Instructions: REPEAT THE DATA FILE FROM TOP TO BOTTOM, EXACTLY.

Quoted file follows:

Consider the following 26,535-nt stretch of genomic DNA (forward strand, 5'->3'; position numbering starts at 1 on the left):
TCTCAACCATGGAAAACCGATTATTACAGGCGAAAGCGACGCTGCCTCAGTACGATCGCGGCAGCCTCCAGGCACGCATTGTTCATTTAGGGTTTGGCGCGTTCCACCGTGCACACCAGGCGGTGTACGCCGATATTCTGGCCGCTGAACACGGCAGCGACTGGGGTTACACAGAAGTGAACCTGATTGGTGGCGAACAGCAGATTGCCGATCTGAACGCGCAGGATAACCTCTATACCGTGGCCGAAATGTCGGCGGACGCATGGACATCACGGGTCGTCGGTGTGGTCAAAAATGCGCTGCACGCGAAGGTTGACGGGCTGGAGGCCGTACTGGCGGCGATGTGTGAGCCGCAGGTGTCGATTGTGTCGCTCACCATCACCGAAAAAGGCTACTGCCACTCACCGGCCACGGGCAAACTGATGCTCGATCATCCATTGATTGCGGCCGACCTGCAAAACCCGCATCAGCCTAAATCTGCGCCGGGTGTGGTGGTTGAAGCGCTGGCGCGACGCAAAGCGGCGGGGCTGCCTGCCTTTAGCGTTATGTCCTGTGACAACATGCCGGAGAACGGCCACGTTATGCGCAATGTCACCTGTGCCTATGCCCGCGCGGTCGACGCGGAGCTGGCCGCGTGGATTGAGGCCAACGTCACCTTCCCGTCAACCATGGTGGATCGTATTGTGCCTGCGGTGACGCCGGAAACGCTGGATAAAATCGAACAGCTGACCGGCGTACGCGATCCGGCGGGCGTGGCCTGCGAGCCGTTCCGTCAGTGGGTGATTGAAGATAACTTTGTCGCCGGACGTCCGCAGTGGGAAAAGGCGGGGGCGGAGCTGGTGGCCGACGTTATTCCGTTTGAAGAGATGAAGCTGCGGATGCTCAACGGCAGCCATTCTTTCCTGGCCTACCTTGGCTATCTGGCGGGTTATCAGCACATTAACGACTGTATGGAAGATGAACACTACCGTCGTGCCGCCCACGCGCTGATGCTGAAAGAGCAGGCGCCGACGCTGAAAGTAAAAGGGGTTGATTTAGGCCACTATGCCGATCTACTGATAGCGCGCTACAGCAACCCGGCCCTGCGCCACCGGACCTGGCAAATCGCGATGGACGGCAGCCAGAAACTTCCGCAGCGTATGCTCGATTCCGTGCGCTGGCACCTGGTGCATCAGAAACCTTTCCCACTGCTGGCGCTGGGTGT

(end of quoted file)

Consider the following 26,535-nt stretch of genomic DNA (forward strand, 5'->3'; position numbering starts at 1 on the left):
TCTCAACCATGGAAAACCGATTATTACAGGCGAAAGCGACGCTGCCTCAGTACGATCGCGGCAGCCTCCAGGCACGCATTGTTCATTTAGGGTTTGGCGCGTTCCACCGTGCACACCAGGCGGTGTACGCCGATATTCTGGCCGCTGAACACGGCAGCGACTGGGGTTACACAGAAGTGAACCTGATTGGTGGCGAACAGCAGATTGCCGATCTGAACGCGCAGGATAACCTCTATACCGTGGCCGAAATGTCGGCGGACGCATGGACATCACGGGTCGTCGGTGTGGTCAAAAATGCGCTGCACGCGAAGGTTGACGGGCTGGAGGCCGTACTGGCGGCGATGTGTGAGCCGCAGGTGTCGATTGTGTCGCTCACCATCACCGAAAAAGGCTACTGCCACTCACCGGCCACGGGCAAACTGATGCTCGATCATCCATTGATTGCGGCCGACCTGCAAAACCCGCATCAGCCTAAATCTGCGCCGGGTGTGGTGGTTGAAGCGCTGGCGCGACGCAAAGCGGCGGGGCTGCCTGCCTTTAGCGTTATGTCCTGTGACAACATGCCGGAGAACGGCCACGTTATGCGCAATGTCACCTGTGCCTATGCCCGCGCGGTCGACGCGGAGCTGGCCGCGTGGATTGAGGCCAACGTCACCTTCCCGTCAACCATGGTGGATCGTATTGTGCCTGCGGTGACGCCGGAAACGCTGGATAAAATCGAACAGCTGACCGGCGTACGCGATCCGGCGGGCGTGGCCTGCGAGCCGTTCCGTCAGTGGGTGATTGAAGATAACTTTGTCGCCGGACGTCCGCAGTGGGAAAAGGCGGGGGCGGAGCTGGTGGCCGACGTTATTCCGTTTGAAGAGATGAAGCTGCGGATGCTCAACGGCAGCCATTCTTTCCTGGCCTACCTTGGCTATCTGGCGGGTTATCAGCACATTAACGACTGTATGGAAGATGAACACTACCGTCGTGCCGCCCACGCGCTGATGCTGAAAGAGCAGGCGCCGACGCTGAAAGTAAAAGGGGTTGATTTAGGCCACTATGCCGATCTACTGATAGCGCGCTACAGCAACCCGGCCCTGCGCCACCGGACCTGGCAAATCGCGATGGACGGCAGCCAGAAACTTCCGCAGCGTATGCTCGATTCCGTGCGCTGGCACCTGGTGCATCAGAAACCTTTCCCACTGCTGGCGCTGGGTGT